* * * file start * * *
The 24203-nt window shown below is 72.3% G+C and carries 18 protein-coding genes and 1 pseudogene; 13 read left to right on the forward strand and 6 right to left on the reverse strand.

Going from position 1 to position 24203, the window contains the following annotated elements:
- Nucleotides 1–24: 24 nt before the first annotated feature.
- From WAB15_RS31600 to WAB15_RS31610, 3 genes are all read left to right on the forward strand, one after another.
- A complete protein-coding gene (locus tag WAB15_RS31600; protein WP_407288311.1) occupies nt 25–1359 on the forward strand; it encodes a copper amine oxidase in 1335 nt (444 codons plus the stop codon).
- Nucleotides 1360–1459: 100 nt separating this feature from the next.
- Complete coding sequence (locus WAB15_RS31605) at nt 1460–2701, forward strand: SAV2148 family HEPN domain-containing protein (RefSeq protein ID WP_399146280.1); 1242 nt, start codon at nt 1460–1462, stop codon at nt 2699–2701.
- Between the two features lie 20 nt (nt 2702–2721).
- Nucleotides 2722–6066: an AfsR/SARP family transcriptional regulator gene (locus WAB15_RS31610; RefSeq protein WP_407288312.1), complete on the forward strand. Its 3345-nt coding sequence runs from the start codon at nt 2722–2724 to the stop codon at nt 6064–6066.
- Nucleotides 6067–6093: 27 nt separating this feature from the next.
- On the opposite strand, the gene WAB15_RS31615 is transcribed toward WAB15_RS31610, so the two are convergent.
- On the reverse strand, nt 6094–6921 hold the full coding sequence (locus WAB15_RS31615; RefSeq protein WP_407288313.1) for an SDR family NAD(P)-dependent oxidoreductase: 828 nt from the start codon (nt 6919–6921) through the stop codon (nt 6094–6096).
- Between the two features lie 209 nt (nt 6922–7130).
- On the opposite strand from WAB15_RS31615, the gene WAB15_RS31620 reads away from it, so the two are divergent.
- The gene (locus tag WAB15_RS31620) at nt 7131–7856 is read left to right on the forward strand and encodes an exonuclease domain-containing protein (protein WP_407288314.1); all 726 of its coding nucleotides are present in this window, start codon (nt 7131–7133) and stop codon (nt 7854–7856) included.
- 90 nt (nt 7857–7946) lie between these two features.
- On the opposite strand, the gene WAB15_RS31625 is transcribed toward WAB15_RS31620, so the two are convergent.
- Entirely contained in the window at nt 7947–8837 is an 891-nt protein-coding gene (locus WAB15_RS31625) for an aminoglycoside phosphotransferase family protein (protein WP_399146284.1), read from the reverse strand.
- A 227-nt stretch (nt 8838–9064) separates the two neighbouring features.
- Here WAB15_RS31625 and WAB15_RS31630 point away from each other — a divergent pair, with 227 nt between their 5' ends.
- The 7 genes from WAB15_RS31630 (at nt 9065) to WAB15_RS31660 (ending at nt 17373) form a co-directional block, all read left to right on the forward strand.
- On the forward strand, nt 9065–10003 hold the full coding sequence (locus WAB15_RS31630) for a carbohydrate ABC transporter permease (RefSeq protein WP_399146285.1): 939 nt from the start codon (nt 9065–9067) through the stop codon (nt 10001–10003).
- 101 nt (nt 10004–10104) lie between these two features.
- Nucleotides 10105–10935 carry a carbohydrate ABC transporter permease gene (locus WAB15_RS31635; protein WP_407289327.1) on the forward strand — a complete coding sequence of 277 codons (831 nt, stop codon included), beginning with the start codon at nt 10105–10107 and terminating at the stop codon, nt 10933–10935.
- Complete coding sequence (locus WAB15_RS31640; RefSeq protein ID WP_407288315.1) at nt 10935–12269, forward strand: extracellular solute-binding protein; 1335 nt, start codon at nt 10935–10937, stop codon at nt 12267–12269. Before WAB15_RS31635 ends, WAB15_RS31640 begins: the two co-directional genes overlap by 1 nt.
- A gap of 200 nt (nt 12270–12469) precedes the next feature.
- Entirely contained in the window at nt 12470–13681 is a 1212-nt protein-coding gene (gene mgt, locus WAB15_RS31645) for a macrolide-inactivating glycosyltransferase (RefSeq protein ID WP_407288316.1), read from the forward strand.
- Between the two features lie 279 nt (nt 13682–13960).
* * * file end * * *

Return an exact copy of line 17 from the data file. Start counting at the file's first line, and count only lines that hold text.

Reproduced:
- On the opposite strand, the gene WAB15_RS31625 is transcribed toward WAB15_RS31620, so the two are convergent.